Chlamydia is a bacterial infection and is one of the most common Sexually Transmitted Infections (STIs) and the most common amongst 14 to 24 year olds.

How can I catch Chlamydia?

Chlamydia can be passed on through vaginal, anal and oral sex and from mum to baby in childbirth.

What are the symptoms?

Most people with chlamydia will not have symptoms. It is therefore important to test regularly and when changing partners. When symptoms occur in females they can cause changes in vaginal discharge, pelvic pain or irregular periods. When symptoms occur in males they can cause pain when passing urine or a discharge from the end of the penis.

How do I know if I've got it?

Testing is easy and includes a vaginal swab or a urine sample. Depending on your sexual history, you may also be offered rectal and throat swabs.

You can order order a postal STI test here or can find a clinic to get tested.

Chlamydia may take two weeks to show up in a test from the time of infection.

Can it be treated?

Yes. Chlamydia can be easily treated with antibiotics.

How can it be prevented?

  • Condoms can help prevent chlamydia and are available at sexual health clinics.
  • Testing each time you change your sexual partner can help reduce the spread of all STIs.

What will happen if I have Chlamydia but I don’t get it treated?

It is possible for some people to experience long term problems from chlamydia, these include reduced fertility or an increased risk of ectopic pregnancy in women and ongoing testicular pain and reactive arthritis in men.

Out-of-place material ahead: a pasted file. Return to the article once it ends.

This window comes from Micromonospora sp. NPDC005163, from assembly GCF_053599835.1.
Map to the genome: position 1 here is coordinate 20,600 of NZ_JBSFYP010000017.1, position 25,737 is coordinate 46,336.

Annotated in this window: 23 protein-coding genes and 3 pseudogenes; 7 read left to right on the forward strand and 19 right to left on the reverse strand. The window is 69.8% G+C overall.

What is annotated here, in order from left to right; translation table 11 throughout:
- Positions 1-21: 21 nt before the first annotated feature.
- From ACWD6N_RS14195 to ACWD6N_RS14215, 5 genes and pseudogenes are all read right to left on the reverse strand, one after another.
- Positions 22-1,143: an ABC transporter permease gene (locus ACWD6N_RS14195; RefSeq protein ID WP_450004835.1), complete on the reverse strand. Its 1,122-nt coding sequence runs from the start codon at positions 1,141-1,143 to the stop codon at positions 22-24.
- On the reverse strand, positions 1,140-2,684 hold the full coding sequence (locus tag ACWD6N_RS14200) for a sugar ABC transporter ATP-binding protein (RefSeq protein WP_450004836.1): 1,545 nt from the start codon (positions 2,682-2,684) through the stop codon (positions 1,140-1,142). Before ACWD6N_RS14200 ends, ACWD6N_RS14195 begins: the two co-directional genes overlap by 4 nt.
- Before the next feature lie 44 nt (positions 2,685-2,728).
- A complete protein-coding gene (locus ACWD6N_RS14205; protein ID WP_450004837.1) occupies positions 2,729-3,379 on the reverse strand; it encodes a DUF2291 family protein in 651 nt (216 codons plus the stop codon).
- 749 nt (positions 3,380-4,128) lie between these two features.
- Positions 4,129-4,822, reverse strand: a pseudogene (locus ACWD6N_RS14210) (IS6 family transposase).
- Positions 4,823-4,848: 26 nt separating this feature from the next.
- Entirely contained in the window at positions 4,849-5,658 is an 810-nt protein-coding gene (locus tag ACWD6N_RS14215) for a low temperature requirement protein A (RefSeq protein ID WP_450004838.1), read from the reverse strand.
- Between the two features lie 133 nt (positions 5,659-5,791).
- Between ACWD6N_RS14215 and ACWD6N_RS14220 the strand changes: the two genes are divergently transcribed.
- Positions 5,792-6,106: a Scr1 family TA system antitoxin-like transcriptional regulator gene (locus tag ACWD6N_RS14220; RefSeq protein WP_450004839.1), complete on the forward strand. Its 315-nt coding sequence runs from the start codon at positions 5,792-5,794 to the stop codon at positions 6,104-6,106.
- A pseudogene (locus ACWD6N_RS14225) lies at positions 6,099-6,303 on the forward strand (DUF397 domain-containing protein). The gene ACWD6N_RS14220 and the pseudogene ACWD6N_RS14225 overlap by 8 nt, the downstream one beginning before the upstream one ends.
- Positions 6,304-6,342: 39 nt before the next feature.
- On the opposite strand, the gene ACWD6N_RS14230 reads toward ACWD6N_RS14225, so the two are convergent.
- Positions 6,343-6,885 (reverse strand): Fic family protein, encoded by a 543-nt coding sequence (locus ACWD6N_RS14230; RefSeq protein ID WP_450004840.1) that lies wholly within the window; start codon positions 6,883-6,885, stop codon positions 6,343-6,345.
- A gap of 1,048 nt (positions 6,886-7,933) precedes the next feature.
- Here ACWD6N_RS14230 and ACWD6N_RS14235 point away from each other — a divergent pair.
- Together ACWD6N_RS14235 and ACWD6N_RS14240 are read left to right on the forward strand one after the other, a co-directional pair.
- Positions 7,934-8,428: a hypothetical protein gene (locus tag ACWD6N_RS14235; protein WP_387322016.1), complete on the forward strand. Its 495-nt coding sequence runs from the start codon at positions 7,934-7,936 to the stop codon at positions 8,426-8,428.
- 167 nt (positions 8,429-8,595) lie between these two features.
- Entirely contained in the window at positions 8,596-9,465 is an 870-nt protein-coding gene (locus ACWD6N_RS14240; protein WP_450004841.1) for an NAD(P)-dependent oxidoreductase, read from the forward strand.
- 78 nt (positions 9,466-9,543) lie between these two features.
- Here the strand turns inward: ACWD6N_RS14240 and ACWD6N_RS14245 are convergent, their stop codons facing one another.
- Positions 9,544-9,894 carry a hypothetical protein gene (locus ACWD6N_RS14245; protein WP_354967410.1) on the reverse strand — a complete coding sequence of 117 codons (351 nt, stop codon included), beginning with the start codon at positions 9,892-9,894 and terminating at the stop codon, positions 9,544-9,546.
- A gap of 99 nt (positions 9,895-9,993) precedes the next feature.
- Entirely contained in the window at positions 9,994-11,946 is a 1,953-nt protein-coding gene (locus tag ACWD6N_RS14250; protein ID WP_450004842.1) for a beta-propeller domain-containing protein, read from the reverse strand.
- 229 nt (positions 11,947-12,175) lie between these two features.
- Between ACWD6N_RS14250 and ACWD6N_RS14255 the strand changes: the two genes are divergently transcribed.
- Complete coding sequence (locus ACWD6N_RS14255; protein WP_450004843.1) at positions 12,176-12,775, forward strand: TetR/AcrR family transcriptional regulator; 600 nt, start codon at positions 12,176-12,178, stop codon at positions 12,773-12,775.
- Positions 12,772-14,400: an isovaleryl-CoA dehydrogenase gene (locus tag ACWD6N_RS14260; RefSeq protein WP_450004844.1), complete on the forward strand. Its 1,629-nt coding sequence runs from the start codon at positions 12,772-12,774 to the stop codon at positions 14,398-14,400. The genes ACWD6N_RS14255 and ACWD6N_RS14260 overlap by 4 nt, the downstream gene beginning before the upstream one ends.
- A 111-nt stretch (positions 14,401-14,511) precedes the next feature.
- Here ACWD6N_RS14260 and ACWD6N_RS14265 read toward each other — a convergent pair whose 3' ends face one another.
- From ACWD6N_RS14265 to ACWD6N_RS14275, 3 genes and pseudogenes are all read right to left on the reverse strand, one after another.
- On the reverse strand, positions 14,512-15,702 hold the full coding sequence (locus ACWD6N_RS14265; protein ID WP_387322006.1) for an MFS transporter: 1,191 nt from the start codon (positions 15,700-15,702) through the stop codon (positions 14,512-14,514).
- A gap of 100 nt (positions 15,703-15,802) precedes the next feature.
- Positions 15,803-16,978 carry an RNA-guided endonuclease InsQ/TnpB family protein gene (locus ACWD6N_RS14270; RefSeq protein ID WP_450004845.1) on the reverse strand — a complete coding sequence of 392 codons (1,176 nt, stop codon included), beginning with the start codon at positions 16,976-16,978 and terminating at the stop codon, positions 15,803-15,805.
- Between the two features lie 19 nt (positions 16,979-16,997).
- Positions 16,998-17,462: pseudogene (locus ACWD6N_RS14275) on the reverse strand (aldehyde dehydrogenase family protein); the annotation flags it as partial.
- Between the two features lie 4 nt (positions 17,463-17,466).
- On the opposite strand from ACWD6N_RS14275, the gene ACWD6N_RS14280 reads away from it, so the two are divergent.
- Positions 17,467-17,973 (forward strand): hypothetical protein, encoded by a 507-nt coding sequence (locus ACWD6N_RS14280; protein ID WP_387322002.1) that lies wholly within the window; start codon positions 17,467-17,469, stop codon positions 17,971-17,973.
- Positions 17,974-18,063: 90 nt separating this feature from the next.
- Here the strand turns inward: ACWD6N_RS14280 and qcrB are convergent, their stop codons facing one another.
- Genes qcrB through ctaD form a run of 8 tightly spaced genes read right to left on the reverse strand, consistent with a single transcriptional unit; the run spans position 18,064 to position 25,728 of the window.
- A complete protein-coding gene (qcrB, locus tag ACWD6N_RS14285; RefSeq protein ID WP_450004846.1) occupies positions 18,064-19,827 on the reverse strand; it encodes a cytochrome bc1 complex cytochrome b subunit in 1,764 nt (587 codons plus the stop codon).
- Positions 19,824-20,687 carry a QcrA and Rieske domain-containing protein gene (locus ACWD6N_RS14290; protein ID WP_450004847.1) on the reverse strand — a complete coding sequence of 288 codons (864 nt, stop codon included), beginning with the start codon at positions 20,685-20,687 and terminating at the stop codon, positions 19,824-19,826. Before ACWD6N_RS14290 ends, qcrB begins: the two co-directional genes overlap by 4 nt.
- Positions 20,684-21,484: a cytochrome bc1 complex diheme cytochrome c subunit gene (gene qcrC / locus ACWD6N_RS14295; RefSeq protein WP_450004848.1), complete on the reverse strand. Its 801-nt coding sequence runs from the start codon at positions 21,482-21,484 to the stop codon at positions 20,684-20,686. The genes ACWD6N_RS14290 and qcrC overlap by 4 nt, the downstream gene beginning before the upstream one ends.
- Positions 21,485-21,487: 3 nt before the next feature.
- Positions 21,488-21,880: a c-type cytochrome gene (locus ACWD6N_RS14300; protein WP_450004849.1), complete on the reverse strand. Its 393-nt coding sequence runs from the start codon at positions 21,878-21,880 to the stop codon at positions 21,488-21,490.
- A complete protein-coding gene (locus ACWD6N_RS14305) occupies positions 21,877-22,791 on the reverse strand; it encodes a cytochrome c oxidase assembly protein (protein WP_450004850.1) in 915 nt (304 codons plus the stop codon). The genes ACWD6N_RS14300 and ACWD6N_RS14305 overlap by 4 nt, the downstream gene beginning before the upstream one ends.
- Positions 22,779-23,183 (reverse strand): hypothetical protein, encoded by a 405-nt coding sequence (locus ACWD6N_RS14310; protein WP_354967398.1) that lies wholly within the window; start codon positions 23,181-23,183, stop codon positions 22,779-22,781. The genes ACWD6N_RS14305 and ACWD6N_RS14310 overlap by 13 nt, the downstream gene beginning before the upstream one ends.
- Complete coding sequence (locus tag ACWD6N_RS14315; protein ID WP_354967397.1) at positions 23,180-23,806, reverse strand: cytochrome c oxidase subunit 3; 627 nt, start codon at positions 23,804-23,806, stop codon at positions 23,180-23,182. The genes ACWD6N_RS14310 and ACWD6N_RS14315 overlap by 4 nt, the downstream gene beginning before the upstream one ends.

If chlamydia is present when giving birth it can pass from mother to child, potentially leading to eye infections and pneumonia.

For more information on Chlamydia visit here


What is LGV?

Lymphogranuloma venereum (LGV) is caused by a strain of Chlamydia bacteria that attacks the lymph nodes. LGV is usually found in men who have sex with men and is passed on through anal, vaginal and or oral sex (without a condom). There is a higher risk of transmitting LGV during group sex and through fisting or sharing sex toys.

What are the symptoms?

Some people have no symptoms. When symptoms do occur, they include:

  • Painful inflammation of the rectum (proctitis) alongside bleeding, pus, constipation, or ulcers.
  • A fever, rash and swelling in the groin, armpit, or neck.
  • A small sore in the transmission point (rare).
  • Discharge from the penis and pain when urinating.
  • Swollen glands in the neck (rare).

How do I find out if I have it?

If you are concerned that you may have LGV or have symptoms, you can visit your local axess clinic for a Chlamydia screen, if this is positive then the sample will then be checked for LGV. If you are positive, then you will need to let your sexual partners know so that they can be treated.

What is the treatment?

Anti-biotics will be prescribed to treat LGV.

What happens if I have it but don’t get treated?

If left untreated, LGV can cause scarring and swelling of the skin and can also cause permanent swelling of the testicles. Rectal scarring and swelling can lead to long term bowel complications.

To find out more about LGV visit here